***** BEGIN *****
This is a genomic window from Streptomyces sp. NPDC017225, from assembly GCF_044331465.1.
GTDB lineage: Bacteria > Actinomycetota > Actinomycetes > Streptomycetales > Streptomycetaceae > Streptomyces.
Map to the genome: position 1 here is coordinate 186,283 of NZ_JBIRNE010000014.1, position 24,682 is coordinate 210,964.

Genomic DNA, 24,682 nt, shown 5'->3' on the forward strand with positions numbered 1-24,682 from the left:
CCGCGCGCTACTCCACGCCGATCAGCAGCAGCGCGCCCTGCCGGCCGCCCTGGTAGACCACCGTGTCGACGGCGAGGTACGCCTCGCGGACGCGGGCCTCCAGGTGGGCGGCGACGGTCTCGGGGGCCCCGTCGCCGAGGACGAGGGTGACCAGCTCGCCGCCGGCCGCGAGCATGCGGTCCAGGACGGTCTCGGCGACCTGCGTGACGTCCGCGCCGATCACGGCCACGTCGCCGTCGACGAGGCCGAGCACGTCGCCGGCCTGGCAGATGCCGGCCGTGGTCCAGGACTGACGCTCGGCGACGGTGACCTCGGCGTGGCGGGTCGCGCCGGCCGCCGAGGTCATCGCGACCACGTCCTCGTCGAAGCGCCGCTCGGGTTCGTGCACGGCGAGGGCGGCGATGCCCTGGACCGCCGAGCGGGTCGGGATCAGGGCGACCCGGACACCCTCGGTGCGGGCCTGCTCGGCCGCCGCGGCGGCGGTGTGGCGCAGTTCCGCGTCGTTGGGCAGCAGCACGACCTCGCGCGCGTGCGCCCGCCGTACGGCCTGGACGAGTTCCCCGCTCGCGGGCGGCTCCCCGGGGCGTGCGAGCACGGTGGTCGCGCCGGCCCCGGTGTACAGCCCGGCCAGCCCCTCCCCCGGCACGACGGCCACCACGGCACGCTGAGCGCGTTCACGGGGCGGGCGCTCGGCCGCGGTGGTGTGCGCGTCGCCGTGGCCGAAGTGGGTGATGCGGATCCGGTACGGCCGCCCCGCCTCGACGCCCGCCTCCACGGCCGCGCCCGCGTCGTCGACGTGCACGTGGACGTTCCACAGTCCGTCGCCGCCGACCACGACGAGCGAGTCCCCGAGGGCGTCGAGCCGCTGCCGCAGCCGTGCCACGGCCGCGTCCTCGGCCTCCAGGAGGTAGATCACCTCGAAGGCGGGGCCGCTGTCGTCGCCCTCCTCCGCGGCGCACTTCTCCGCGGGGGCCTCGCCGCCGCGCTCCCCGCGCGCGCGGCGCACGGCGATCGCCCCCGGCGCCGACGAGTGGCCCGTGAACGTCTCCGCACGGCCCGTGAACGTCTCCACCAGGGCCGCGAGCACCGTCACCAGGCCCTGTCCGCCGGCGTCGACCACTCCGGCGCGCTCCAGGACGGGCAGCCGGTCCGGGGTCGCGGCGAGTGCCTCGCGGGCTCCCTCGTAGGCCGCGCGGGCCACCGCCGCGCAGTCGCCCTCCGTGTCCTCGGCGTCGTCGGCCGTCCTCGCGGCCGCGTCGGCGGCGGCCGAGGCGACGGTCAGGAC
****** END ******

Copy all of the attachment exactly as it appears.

This is a genomic window from Streptomyces sp. NPDC017225, from assembly GCF_044331465.1.
GTDB lineage: Bacteria > Actinomycetota > Actinomycetes > Streptomycetales > Streptomycetaceae > Streptomyces.
Map to the genome: position 1 here is coordinate 186,283 of NZ_JBIRNE010000014.1, position 24,682 is coordinate 210,964.

Genomic DNA, 24,682 nt, shown 5'->3' on the forward strand with positions numbered 1-24,682 from the left:
CCGCGCGCTACTCCACGCCGATCAGCAGCAGCGCGCCCTGCCGGCCGCCCTGGTAGACCACCGTGTCGACGGCGAGGTACGCCTCGCGGACGCGGGCCTCCAGGTGGGCGGCGACGGTCTCGGGGGCCCCGTCGCCGAGGACGAGGGTGACCAGCTCGCCGCCGGCCGCGAGCATGCGGTCCAGGACGGTCTCGGCGACCTGCGTGACGTCCGCGCCGATCACGGCCACGTCGCCGTCGACGAGGCCGAGCACGTCGCCGGCCTGGCAGATGCCGGCCGTGGTCCAGGACTGACGCTCGGCGACGGTGACCTCGGCGTGGCGGGTCGCGCCGGCCGCCGAGGTCATCGCGACCACGTCCTCGTCGAAGCGCCGCTCGGGTTCGTGCACGGCGAGGGCGGCGATGCCCTGGACCGCCGAGCGGGTCGGGATCAGGGCGACCCGGACACCCTCGGTGCGGGCCTGCTCGGCCGCCGCGGCGGCGGTGTGGCGCAGTTCCGCGTCGTTGGGCAGCAGCACGACCTCGCGCGCGTGCGCCCGCCGTACGGCCTGGACGAGTTCCCCGCTCGCGGGCGGCTCCCCGGGGCGTGCGAGCACGGTGGTCGCGCCGGCCCCGGTGTACAGCCCGGCCAGCCCCTCCCCCGGCACGACGGCCACCACGGCACGCTGAGCGCGTTCACGGGGCGGGCGCTCGGCCGCGGTGGTGTGCGCGTCGCCGTGGCCGAAGTGGGTGATGCGGATCCGGTACGGCCGCCCCGCCTCGACGCCCGCCTCCACGGCCGCGCCCGCGTCGTCGACGTGCACGTGGACGTTCCACAGTCCGTCGCCGCCGACCACGACGAGCGAGTCCCCGAGGGCGTCGAGCCGCTGCCGCAGCCGTGCCACGGCCGCGTCCTCGGCCTCCAGGAGGTAGATCACCTCGAAGGCGGGGCCGCTGTCGTCGCCCTCCTCCGCGGCGCACTTCTCCGCGGGGGCCTCGCCGCCGCGCTCCCCGCGCGCGCGGCGCACGGCGATCGCCCCCGGCGCCGACGAGTGGCCCGTGAACGTCTCCGCACGGCCCGTGAACGTCTCCACCAGGGCCGCGAGCACCGTCACCAGGCCCTGTCCGCCGGCGTCGACCACTCCGGCGCGCTCCAGGACGGGCAGCCGGTCCGGGGTCGCGGCGAGTGCCTCGCGGGCTCCCTCGTAGGCCGCGCGGGCCACCGCCGCGCAGTCGCCCTCCGTGTCCTCGGCGTCGTCGGCCGTCCTCGCGGCCGCGTCGGCGGCGGCCGAGGCGACGGTCAGGAC